(HealthDay News) — The frequency of long-term symptoms associated with COVID-19 is higher among individuals who self-reported ever receiving a positive severe acute respiratory syndrome coronavirus 2 (SARS-CoV-2) test, according to research published in the Sept. 10 issue of the U.S. Centers for Disease Control and Prevention Morbidity and Mortality Weekly Report.

Valentine Wanga, Ph.D., from the CDC COVID-19 Response Team, and colleagues surveyed a nationwide sample of U.S. adults aged 18 years or older to compare the prevalence of long-term symptoms among persons receiving a positive SARS-CoV-2 test with the prevalence of similar symptoms among persons who reported always receiving a negative test result.

The researchers found that about two-thirds of those with a positive test result experienced long-term symptoms. Those who received a positive test result reported a significantly higher prevalence of any long-term symptom compared with respondents who received a negative test result (65.9 versus 42.9%), and they had a higher prevalence of fatigue (22.5 versus 12%), change in sense of smell or taste (17.3 versus 1.7%), shortness of breath (15.5 versus 5.2%), cough (14.5 versus 4.9%), headache (13.8 versus 9.9%), and persistence (more than four weeks) of at least one initially occurring symptom (76.2 versus 69.6%). The proportion who reported believing that receiving a COVID-19 vaccine made their long-term symptoms better was higher for those who received a positive test result compared with those who received a negative test result (28.7 versus 15.7%).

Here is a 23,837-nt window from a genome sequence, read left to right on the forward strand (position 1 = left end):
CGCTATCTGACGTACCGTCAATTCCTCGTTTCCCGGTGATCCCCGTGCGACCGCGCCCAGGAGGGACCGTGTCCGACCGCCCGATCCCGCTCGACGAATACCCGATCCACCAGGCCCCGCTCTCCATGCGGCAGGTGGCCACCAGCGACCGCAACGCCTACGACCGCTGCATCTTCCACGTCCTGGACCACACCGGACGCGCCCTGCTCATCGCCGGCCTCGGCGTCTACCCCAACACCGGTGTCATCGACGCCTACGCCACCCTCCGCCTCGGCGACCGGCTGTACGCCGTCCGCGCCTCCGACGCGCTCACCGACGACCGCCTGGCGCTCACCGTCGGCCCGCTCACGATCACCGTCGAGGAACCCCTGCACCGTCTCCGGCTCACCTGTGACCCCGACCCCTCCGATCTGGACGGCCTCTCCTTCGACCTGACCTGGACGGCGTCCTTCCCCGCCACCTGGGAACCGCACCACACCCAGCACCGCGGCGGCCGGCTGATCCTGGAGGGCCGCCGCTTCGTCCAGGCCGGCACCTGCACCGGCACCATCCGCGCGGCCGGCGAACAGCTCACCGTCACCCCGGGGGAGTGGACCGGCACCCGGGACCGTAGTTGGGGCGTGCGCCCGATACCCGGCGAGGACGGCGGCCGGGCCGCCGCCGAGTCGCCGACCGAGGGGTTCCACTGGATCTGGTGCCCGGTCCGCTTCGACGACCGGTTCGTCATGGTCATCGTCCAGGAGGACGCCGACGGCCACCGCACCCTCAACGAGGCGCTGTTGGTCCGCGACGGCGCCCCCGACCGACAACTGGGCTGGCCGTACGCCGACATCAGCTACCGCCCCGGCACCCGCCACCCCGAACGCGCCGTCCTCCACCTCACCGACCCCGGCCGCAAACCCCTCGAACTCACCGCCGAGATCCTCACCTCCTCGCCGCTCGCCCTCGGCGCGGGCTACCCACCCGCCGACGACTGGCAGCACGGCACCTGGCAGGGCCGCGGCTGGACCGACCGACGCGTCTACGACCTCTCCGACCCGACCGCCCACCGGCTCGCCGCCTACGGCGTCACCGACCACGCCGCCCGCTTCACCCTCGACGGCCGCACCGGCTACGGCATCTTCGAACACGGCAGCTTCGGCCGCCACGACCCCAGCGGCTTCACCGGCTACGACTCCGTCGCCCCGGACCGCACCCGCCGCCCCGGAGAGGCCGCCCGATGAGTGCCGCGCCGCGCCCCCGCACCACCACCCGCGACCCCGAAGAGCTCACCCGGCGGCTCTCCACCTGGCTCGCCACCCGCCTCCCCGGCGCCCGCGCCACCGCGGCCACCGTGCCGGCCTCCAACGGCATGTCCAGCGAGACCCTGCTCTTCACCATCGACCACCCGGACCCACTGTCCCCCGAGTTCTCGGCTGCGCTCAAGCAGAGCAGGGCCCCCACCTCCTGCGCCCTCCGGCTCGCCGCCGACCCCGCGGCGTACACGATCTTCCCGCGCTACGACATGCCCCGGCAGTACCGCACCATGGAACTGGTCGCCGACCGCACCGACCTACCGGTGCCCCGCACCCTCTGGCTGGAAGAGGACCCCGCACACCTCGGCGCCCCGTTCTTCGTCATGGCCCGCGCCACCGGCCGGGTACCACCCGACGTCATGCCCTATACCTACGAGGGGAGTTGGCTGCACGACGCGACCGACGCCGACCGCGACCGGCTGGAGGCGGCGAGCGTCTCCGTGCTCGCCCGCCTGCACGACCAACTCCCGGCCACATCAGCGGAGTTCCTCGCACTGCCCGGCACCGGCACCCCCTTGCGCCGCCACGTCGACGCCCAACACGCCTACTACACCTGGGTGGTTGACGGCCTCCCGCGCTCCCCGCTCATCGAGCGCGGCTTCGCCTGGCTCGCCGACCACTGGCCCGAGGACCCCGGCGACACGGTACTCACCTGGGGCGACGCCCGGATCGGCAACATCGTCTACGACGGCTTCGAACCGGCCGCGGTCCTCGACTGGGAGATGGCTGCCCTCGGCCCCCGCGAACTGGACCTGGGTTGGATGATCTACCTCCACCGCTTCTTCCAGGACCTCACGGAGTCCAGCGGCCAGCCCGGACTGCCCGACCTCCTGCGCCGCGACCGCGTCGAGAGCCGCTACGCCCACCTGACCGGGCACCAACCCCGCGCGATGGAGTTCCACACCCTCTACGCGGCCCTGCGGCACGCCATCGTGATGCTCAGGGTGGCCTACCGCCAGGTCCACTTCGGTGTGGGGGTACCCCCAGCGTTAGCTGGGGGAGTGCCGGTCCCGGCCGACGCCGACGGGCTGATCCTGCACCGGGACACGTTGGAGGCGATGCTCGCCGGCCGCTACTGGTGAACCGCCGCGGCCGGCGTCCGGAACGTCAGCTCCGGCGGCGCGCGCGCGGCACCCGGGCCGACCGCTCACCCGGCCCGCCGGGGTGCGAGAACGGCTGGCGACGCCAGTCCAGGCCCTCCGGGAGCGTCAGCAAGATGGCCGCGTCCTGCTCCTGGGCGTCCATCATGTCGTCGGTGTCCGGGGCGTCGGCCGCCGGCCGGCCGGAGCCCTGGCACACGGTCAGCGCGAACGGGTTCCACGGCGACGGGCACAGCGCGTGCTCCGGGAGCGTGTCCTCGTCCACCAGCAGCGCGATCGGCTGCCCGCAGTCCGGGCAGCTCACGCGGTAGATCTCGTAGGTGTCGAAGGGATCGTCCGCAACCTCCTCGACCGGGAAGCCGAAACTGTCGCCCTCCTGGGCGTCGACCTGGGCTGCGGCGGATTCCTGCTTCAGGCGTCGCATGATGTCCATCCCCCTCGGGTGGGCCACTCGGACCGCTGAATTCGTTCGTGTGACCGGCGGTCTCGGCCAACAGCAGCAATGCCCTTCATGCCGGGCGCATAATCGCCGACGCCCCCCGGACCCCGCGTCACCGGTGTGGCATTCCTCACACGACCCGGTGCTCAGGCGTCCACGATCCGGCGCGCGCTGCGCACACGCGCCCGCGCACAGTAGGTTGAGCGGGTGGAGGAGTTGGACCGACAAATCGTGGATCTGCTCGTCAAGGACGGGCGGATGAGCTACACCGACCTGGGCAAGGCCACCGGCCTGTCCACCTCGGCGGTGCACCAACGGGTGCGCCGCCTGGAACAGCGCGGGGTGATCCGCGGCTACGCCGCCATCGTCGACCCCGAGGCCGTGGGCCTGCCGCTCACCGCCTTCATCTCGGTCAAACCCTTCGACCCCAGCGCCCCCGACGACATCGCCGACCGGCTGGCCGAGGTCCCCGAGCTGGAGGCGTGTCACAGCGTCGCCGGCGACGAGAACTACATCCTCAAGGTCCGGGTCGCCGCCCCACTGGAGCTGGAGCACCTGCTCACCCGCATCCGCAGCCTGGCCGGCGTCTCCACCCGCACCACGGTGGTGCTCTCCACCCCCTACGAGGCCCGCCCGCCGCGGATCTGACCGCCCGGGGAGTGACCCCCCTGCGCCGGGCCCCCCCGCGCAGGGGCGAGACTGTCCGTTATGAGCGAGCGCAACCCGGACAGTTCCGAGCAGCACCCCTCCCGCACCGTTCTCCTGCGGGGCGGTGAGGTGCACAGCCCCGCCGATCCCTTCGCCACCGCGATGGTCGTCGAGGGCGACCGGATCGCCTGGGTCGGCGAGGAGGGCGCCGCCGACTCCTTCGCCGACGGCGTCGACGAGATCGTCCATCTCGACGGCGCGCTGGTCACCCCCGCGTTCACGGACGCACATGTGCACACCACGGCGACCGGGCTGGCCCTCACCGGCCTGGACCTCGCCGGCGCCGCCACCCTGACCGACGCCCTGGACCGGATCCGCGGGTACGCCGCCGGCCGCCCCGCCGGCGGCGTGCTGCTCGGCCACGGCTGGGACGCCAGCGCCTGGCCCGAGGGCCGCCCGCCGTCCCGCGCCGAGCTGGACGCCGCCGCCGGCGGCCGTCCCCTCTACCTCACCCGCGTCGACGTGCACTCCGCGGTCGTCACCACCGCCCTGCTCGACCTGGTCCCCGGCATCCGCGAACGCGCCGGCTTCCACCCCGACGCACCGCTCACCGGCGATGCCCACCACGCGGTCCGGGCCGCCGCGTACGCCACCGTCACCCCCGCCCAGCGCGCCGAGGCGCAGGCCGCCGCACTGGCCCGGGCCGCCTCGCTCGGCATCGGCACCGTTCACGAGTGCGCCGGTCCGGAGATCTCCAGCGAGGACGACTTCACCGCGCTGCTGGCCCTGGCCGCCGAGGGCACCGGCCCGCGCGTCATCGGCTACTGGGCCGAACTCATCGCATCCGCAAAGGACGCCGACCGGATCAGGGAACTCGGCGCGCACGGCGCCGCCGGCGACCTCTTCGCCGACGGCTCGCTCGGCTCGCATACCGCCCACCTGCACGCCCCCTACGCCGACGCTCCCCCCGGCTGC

“These findings can help guide public health preparedness efforts, resource needs for care and management of persons with post-COVID conditions, and communication about experiences with vaccination,” the authors write. “The findings can also aid efforts to address post-COVID conditions, including helping health care professionals recognize the most common symptoms and optimize care for patients whose symptoms persist.”

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